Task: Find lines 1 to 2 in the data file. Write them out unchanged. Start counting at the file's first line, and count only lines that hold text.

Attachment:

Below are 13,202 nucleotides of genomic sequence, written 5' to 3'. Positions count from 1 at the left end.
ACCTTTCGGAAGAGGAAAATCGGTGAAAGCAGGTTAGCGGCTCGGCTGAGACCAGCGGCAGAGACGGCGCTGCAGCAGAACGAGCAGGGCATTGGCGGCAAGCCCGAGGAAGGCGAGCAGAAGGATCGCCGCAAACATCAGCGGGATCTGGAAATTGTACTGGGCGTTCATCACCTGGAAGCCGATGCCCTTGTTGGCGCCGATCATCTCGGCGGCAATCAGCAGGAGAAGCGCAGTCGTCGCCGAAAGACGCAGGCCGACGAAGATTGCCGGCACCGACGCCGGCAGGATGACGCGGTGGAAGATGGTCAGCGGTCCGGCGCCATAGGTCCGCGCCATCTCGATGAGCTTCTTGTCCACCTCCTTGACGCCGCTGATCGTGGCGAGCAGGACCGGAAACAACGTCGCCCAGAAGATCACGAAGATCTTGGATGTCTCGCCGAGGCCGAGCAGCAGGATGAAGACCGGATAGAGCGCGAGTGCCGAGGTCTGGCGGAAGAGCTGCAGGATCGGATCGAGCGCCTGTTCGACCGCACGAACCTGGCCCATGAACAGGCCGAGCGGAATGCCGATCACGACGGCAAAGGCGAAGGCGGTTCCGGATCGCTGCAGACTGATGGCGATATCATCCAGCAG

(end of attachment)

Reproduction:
Below are 13,202 nucleotides of genomic sequence, written 5' to 3'. Positions count from 1 at the left end.
ACCTTTCGGAAGAGGAAAATCGGTGAAAGCAGGTTAGCGGCTCGGCTGAGACCAGCGGCAGAGACGGCGCTGCAGCAGAACGAGCAGGGCATTGGCGGCAAGCCCGAGGAAGGCGAGCAGAAGGATCGCCGCAAACATCAGCGGGATCTGGAAATTGTACTGGGCGTTCATCACCTGGAAGCCGATGCCCTTGTTGGCGCCGATCATCTCGGCGGCAATCAGCAGGAGAAGCGCAGTCGTCGCCGAAAGACGCAGGCCGACGAAGATTGCCGGCACCGACGCCGGCAGGATGACGCGGTGGAAGATGGTCAGCGGTCCGGCGCCATAGGTCCGCGCCATCTCGATGAGCTTCTTGTCCACCTCCTTGACGCCGCTGATCGTGGCGAGCAGGACCGGAAACAACGTCGCCCAGAAGATCACGAAGATCTTGGATGTCTCGCCGAGGCCGAGCAGCAGGATGAAGACCGGATAGAGCGCGAGTGCCGAGGTCTGGCGGAAGAGCTGCAGGATCGGATCGAGCGCCTGTTCGACCGCACGAACCTGGCCCATGAACAGGCCGAGCGGAATGCCGATCACGACGGCAAAGGCGAAGGCGGTTCCGGATCGCTGCAGACTGATGGCGATATCATCCAGCAG